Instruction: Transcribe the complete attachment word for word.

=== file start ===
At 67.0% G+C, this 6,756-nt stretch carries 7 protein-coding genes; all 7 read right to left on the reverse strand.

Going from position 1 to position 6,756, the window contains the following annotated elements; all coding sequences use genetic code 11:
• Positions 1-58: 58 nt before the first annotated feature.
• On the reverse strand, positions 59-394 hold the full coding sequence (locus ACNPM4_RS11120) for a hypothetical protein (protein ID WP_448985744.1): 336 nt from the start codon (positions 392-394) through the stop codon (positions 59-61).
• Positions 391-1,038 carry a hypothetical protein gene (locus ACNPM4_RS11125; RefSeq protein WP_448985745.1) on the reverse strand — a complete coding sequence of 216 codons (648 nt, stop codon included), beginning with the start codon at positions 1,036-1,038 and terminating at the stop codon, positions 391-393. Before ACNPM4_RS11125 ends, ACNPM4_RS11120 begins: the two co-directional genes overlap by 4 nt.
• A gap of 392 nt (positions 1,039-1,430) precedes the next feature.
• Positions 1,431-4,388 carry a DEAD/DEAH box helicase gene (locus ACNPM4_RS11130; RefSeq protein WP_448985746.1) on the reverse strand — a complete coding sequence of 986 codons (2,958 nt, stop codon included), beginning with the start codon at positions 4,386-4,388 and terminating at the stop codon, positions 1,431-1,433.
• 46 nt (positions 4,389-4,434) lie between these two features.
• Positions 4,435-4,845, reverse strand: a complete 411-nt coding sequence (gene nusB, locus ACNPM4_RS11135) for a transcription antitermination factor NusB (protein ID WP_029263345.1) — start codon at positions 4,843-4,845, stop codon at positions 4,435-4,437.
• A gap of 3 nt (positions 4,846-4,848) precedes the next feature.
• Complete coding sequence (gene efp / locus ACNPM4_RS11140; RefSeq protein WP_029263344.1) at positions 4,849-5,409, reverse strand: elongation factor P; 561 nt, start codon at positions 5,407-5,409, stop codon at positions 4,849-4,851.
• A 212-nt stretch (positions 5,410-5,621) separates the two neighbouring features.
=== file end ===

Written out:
At 67.0% G+C, this 6,756-nt stretch carries 7 protein-coding genes; all 7 read right to left on the reverse strand.

Going from position 1 to position 6,756, the window contains the following annotated elements; all coding sequences use genetic code 11:
• Positions 1-58: 58 nt before the first annotated feature.
• On the reverse strand, positions 59-394 hold the full coding sequence (locus ACNPM4_RS11120) for a hypothetical protein (protein ID WP_448985744.1): 336 nt from the start codon (positions 392-394) through the stop codon (positions 59-61).
• Positions 391-1,038 carry a hypothetical protein gene (locus ACNPM4_RS11125; RefSeq protein WP_448985745.1) on the reverse strand — a complete coding sequence of 216 codons (648 nt, stop codon included), beginning with the start codon at positions 1,036-1,038 and terminating at the stop codon, positions 391-393. Before ACNPM4_RS11125 ends, ACNPM4_RS11120 begins: the two co-directional genes overlap by 4 nt.
• A gap of 392 nt (positions 1,039-1,430) precedes the next feature.
• Positions 1,431-4,388 carry a DEAD/DEAH box helicase gene (locus ACNPM4_RS11130; RefSeq protein WP_448985746.1) on the reverse strand — a complete coding sequence of 986 codons (2,958 nt, stop codon included), beginning with the start codon at positions 4,386-4,388 and terminating at the stop codon, positions 1,431-1,433.
• 46 nt (positions 4,389-4,434) lie between these two features.
• Positions 4,435-4,845, reverse strand: a complete 411-nt coding sequence (gene nusB, locus ACNPM4_RS11135) for a transcription antitermination factor NusB (protein ID WP_029263345.1) — start codon at positions 4,843-4,845, stop codon at positions 4,435-4,437.
• A gap of 3 nt (positions 4,846-4,848) precedes the next feature.
• Complete coding sequence (gene efp / locus ACNPM4_RS11140; RefSeq protein WP_029263344.1) at positions 4,849-5,409, reverse strand: elongation factor P; 561 nt, start codon at positions 5,407-5,409, stop codon at positions 4,849-4,851.
• A 212-nt stretch (positions 5,410-5,621) separates the two neighbouring features.